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Monday, 12 February, 2001, 11:21 GMT
Brazil hunts for unique lost bird
Last small blue macaw in wild
Severino is proving elusive
Scientists in Brazil are searching for the last wild specimen of what is believed to be the world's rarest bird - the small blue macaw.

The 20-year-old bird, called Severino, was being studied to help the introduction to the wild of blue macaws raised in captivity.

Small blue macaw
World's rarest bird
56cm long
Dark cobalt blue plumage, black bill, dark grey legs
Lives in Brazil's arid tropical mountain savannah

The bird went missing more than five months ago in the semi-arid Curaca region in northeastern Brazil.

Brazilian Environment Ministry officials say that if they are unable to find the bird, the macaw will join the list of species thought to have vanished from the wild.

There are 66 of the birds still in captivity - six of them in Brazil. But with no wild population, reintroducing them will be extremely difficult, experts say.

Endangered species

The species - Cyanopsitta spixii - has always been rare since the birds were first recorded by an Austrian naturalist in the last century. Their numbers have since dwindled because of destruction of their habitat and hunting by bird collectors.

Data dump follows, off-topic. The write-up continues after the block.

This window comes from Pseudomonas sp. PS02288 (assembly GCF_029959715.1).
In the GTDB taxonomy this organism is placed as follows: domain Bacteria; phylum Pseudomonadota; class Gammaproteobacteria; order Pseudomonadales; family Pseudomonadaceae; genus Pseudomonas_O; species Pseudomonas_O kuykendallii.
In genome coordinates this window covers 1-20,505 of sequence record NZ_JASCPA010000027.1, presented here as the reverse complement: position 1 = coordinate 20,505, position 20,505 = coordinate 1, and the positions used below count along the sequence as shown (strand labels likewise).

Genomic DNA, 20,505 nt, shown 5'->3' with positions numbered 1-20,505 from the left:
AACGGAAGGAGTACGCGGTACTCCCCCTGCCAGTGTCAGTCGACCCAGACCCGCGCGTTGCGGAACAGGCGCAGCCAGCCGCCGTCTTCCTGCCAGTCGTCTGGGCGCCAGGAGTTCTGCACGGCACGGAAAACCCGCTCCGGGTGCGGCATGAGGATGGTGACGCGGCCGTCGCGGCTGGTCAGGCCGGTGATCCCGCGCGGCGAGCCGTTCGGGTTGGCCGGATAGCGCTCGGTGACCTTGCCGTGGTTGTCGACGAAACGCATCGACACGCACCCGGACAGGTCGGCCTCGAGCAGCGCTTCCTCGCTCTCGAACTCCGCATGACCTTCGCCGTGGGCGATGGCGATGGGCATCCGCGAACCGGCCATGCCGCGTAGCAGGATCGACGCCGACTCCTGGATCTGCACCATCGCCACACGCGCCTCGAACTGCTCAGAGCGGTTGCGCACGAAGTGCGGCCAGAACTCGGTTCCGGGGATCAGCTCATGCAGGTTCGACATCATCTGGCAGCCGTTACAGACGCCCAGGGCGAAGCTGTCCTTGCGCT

In December a team from the Brazilian Environmental Institute (IBAMA) tried in vain to find the bird in the Curaca region, some 600 km (370 miles) north of Salvador de Bahia.

Severino had never before left his territory for more than 15 days. Scientists were hoping early next year to reintroduce five other birds into the area which have been raised in captivity. But without Severino to show them how to survive in the wild, that will be extremely difficult.

Severino had built up a mass of knowledge on where to find water, which nuts to eat and where to find them and how to avoid predators, the BBC's Brazil correspondent Tom Gibb reports.

Biologist Francisco de Assis Neo, quoted by the French news agency AFP, said that at this time of year "the birds make their nests and become more timid and, therefore, more difficult to find".

Severino had previously mated with a female parrot, but the pair never produced any offspring.

One problem facing the scientists is that small blue macaws are difficult to sex. But Dr Richard Griffiths and Bela Tiwari of Oxford University have devised a technique to sex the endangered bird from minute samples of DNA taken from moulted feathers.

According to Mr Griffiths, it is "not a very adventurous bird and it's a bit of an evolutionary loser".

Ninety species of parrot are threatened with extinction and zoos worldwide are working hard to try to save them.

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06 Aug 99 | Sci/Tech
Quarter of parrot species on brink
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